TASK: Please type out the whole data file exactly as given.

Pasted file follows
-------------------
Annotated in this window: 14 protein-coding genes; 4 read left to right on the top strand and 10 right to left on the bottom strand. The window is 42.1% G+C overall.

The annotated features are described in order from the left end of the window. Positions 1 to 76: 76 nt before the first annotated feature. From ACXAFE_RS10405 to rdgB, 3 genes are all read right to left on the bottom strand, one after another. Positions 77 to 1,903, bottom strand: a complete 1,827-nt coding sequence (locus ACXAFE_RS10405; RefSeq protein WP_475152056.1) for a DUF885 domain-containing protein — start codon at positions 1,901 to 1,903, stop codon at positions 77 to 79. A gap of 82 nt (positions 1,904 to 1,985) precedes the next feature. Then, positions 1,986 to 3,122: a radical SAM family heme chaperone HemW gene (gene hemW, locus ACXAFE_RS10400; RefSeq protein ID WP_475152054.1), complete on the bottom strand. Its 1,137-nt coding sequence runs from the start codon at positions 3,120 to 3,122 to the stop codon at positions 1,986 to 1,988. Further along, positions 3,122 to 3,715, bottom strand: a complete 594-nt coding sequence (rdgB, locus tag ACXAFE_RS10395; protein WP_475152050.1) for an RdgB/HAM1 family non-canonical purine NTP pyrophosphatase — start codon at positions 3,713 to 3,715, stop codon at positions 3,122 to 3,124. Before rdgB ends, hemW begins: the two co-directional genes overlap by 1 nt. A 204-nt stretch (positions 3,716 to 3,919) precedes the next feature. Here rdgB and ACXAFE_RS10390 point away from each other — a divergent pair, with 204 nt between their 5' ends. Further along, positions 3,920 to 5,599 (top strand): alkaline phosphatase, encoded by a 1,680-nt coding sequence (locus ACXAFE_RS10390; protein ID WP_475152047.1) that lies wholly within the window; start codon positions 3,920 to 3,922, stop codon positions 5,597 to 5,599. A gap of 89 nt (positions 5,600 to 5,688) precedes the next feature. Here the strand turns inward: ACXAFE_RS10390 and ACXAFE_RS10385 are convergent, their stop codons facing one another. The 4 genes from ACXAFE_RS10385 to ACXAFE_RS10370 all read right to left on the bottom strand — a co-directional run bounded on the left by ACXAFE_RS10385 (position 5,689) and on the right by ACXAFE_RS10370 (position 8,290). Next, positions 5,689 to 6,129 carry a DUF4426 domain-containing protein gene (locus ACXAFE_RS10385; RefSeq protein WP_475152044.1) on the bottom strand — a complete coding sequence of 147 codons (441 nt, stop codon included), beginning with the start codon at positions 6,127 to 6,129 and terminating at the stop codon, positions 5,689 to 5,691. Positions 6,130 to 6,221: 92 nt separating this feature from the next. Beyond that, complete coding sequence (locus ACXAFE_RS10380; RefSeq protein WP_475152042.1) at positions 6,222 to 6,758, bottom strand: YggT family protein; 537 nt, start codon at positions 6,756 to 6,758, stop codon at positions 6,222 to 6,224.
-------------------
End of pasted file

Annotated in this window: 14 protein-coding genes; 4 read left to right on the top strand and 10 right to left on the bottom strand. The window is 42.1% G+C overall.

The annotated features are described in order from the left end of the window. Positions 1 to 76: 76 nt before the first annotated feature. From ACXAFE_RS10405 to rdgB, 3 genes are all read right to left on the bottom strand, one after another. Positions 77 to 1,903, bottom strand: a complete 1,827-nt coding sequence (locus ACXAFE_RS10405; RefSeq protein WP_475152056.1) for a DUF885 domain-containing protein — start codon at positions 1,901 to 1,903, stop codon at positions 77 to 79. A gap of 82 nt (positions 1,904 to 1,985) precedes the next feature. Then, positions 1,986 to 3,122: a radical SAM family heme chaperone HemW gene (gene hemW, locus ACXAFE_RS10400; RefSeq protein ID WP_475152054.1), complete on the bottom strand. Its 1,137-nt coding sequence runs from the start codon at positions 3,120 to 3,122 to the stop codon at positions 1,986 to 1,988. Further along, positions 3,122 to 3,715, bottom strand: a complete 594-nt coding sequence (rdgB, locus tag ACXAFE_RS10395; protein WP_475152050.1) for an RdgB/HAM1 family non-canonical purine NTP pyrophosphatase — start codon at positions 3,713 to 3,715, stop codon at positions 3,122 to 3,124. Before rdgB ends, hemW begins: the two co-directional genes overlap by 1 nt. A 204-nt stretch (positions 3,716 to 3,919) precedes the next feature. Here rdgB and ACXAFE_RS10390 point away from each other — a divergent pair, with 204 nt between their 5' ends. Further along, positions 3,920 to 5,599 (top strand): alkaline phosphatase, encoded by a 1,680-nt coding sequence (locus ACXAFE_RS10390; protein ID WP_475152047.1) that lies wholly within the window; start codon positions 3,920 to 3,922, stop codon positions 5,597 to 5,599. A gap of 89 nt (positions 5,600 to 5,688) precedes the next feature. Here the strand turns inward: ACXAFE_RS10390 and ACXAFE_RS10385 are convergent, their stop codons facing one another. The 4 genes from ACXAFE_RS10385 to ACXAFE_RS10370 all read right to left on the bottom strand — a co-directional run bounded on the left by ACXAFE_RS10385 (position 5,689) and on the right by ACXAFE_RS10370 (position 8,290). Next, positions 5,689 to 6,129 carry a DUF4426 domain-containing protein gene (locus ACXAFE_RS10385; RefSeq protein WP_475152044.1) on the bottom strand — a complete coding sequence of 147 codons (441 nt, stop codon included), beginning with the start codon at positions 6,127 to 6,129 and terminating at the stop codon, positions 5,689 to 5,691. Positions 6,130 to 6,221: 92 nt separating this feature from the next. Beyond that, complete coding sequence (locus ACXAFE_RS10380; RefSeq protein WP_475152042.1) at positions 6,222 to 6,758, bottom strand: YggT family protein; 537 nt, start codon at positions 6,756 to 6,758, stop codon at positions 6,222 to 6,224.